Synthesis and Study of the Cyclic Lipopeptide Antibiotics Daptomycin and A54145
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Daptomycin (dap) is a clinical antibiotic used to treat infections with multi-drug resistant Gram-positive bacteria. Despite nearly 20 years of clinical use, the action mechanism of this important peptide is not fully understood. However, it is known that dap targets the bacterial membrane to which it binds in a calcium and phosphatidylglycerol (PG, an anionic membrane lipid found in bacteria) dependent manner. More recent works on dap suggested that it may possess a chiral target, but the identity of this chiral target was unknown. A54145D (A5D) is a peptide natural product related to dap in both structure and function. Like dap, A5D requires calcium and PG for membrane insertion. In contrast to dap, A5D is not as greatly inhibited by lung surfactant (LS) and thus A5D was deemed a lead compound for the development of a treatment for community acquired bacterial pneumonia (CAP). To date no clinical drugs have come out of these efforts and no explanation for the difference in the antagonism of dap and A5D in the presence of lung surfactant has been forthcoming. To better elucidate the mechanism of action of these peptides, we set out to determine if they have a chiral target and if this chiral target is a stereoisomer of PG. Preliminary investigations done using synthetically accessible dap analogs and stereochemically impure samples of PG suggested that dap and PG may participate in a chiral interaction, warranting further investigation with dap and stereochemically pure samples of PG. To this end, we aimed to synthesize dap, A5D and their unnatural enantiomers, as well as the 4 stereoisomers of PG. Enroute to a new synthesis of dap and its unnatural enantiomer (ent-dap), we developed a highly efficient, enantiospecific and diastereoselective synthesis of (2S,3R)- and (2R,3S)-methylglutamate (an unusual amino acid found in dap) suitably protected for solid-phase peptide synthesis (SPPS). This route was used to prepare multigram quantities of each aforementioned isomer of methylglutamate. A new synthesis of dap was developed which overcame many of the shortcomings of pervious routes. Key to the development of this synthesis was the elucidation of an unprecedented side reaction involving a central building block. Modification of this building block rendered it stable to Fmoc SPPS and led to the first truly efficient synthesis of daptomycin. This route was used to prepare dap and ent-dap. Bioactivity assays of dap and ent-dap revealed that dap is approximately 85-fold more active than ent-dap strongly supporting the proposal that dap interacts with a chiral molecule as part of its mechanism of action. To determine if this molecule is a stereoisomer of PG, we developed a stereospecific synthesis of PG which gave access to all 4 stereoisomers. Using these lipids, we demonstrated that dap recognizes both stereocenters of PG but is more sensitive to the stereocenter at the headgroup of this lipid. Using circular dichroism and fluorescence, we determined that lipid stereochemistry influences the membrane affinity, backbone conformation and oligomerization of dap. Since these are all predictors of antibacterial activity, we concluded that the chiral target of dap is 2R,2'S-PG – the naturally most abundant stereoisomer of this lipid. The interaction between dap and PG emerged as central to the antibacterial action of dap and thus we set out to establish a structure-activity relationship between these two molecules. To this end, 9 modified PGs were prepared. Modification to the headgroup of PG was found to substantially affect membrane affinity, backbone conformation and oligomerization. The data collected suggests that daptomycin envelops the headgroup of PG and possesses unique binding vi sites for each hydroxyl group at the headgroup of this lipid. Shortening the acyl tails of PG demonstrated that PGs containing two saturated, linear tails of 8 carbons in length are needed for binding at micromolar concentrations. Furthermore, these data demonstrate that incorporation of PGs into a lipid membrane and preassembly of PGs are not perquisites for daptomycin-PG interactions. Dap resistant strains of bacteria often possess mutations to an enzyme involved in the lysinylation of PG converting it to lysyl-PG. Despite considerable efforts by many research groups, it is currently unclear how increased lysyl-PG content can confer dap resistance. Our structure-activity study suggested that lysinylation of PG may confer resistance to dap by effectively masking PG thereby reducing the number of binding sites for dap. To investigate this hypothesis, we developed a stereospecific synthesis of lysyl-PG and explored how the presence of lysyl-PG in PG-containing model membranes affected the affinity and membrane bound state of daptomycin. We found that dap possesses a substantially reduced affinity for lysyl-PG compared to PG confirming the plausibility of the masking hypothesis; however, the collected data does not provide a compelling explanation for observed levels of dap resistance when the quantities of lysyl-PG in resistant strains of bacteria are considered. We aimed to determine whether A5D targets the same stereoisomer of PG as dap by developing a total synthesis of A5D. We achieved the total synthesis of this natural product and I contributed to this effort by developing new routes to the unusual amino acids present in A5D. Key to the synthesis of these building blocks was the development of conditions for the Sharpless asymmetric aminohydroxylation reaction which allowed for the preparation of Fmoc-protected 1,2-aminoalcohols. Through reaction scoping, we were able to demonstrate that these conditions yield products with enantio- and regioselectivities that rival the classical reaction conditions. The scoping study resulted in the discovery of a substrate well-suited for the synthesis of the unusual amino acids present in the unnatural enantiomer of A5D (ent-A5D). Bioactivity studies on A5D and ent-A5D revealed that A5D is 32-fold more active than ent-A5D proving that A5D possesses a chiral target. To determine if this chiral target is a stereoisomer of PG, we prepared a fluorescently labelled analog of A5D using some of the synthetic methodology we previously developed. This analog of A5D was found to have nearly identical antimicrobial activity compared to the natural product. Using this analog, it was determined that PG stereochemistry influences the membrane affinity, backbone conformation and oligomerization of A5D. A5D possessed a strong preference for 2R,2'S-PG and thus it was concluded that 2R,2'S-PG is the chiral target of A5D. LS contains high concentrations of PG; thus, it was hypothesized that PG is responsible for the antagonism of dap and A5D, and the activity difference of these peptides in the presence of LS is due to a difference in how each peptide binds to the different stereoisomers of PG. To investigate this hypothesis, we determined the stereochemical content of PG in mammalian LS using a new approach and found that it consisted solely of 2R,2'S-PG which is preferred by dap and A5D. Binding studies revealed that each peptide binds to this lipid with a μM dissociation constant. Reinvestigation of the claim that dap and A5D possess different activities in the presence of LS were found to contradict previous reports. Indeed, antagonism studies on dap, A5D and analogs thereof demonstrated that each peptide is antagonized equally by LS and the antagonism is fully explained by a sole interaction with PG.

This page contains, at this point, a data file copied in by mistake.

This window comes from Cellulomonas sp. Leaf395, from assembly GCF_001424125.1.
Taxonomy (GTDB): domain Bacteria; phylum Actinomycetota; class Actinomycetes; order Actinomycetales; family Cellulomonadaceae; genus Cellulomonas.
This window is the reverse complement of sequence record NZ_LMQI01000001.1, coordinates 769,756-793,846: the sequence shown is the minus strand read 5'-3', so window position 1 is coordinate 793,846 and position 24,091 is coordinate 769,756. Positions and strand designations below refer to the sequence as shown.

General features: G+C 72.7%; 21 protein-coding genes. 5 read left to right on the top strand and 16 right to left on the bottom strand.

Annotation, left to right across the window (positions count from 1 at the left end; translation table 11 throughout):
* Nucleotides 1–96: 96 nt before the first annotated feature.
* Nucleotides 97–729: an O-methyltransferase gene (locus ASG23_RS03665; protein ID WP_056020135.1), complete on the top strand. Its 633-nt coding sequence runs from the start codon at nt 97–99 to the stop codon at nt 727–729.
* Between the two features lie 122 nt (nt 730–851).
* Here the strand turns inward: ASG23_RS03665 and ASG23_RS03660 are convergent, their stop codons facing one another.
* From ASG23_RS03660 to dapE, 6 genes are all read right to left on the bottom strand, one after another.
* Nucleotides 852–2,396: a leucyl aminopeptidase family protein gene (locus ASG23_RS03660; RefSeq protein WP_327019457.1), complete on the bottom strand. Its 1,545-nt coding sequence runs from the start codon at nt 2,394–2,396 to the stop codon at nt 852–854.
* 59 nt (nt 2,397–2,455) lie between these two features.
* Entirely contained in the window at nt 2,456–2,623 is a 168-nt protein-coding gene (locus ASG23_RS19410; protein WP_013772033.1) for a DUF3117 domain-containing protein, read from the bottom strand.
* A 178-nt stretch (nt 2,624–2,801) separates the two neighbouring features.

Cite this version of the work
Ryan Moreira (2022). Synthesis and Study of the Cyclic Lipopeptide Antibiotics Daptomycin and A54145. UWSpace. http://hdl.handle.net/10012/18767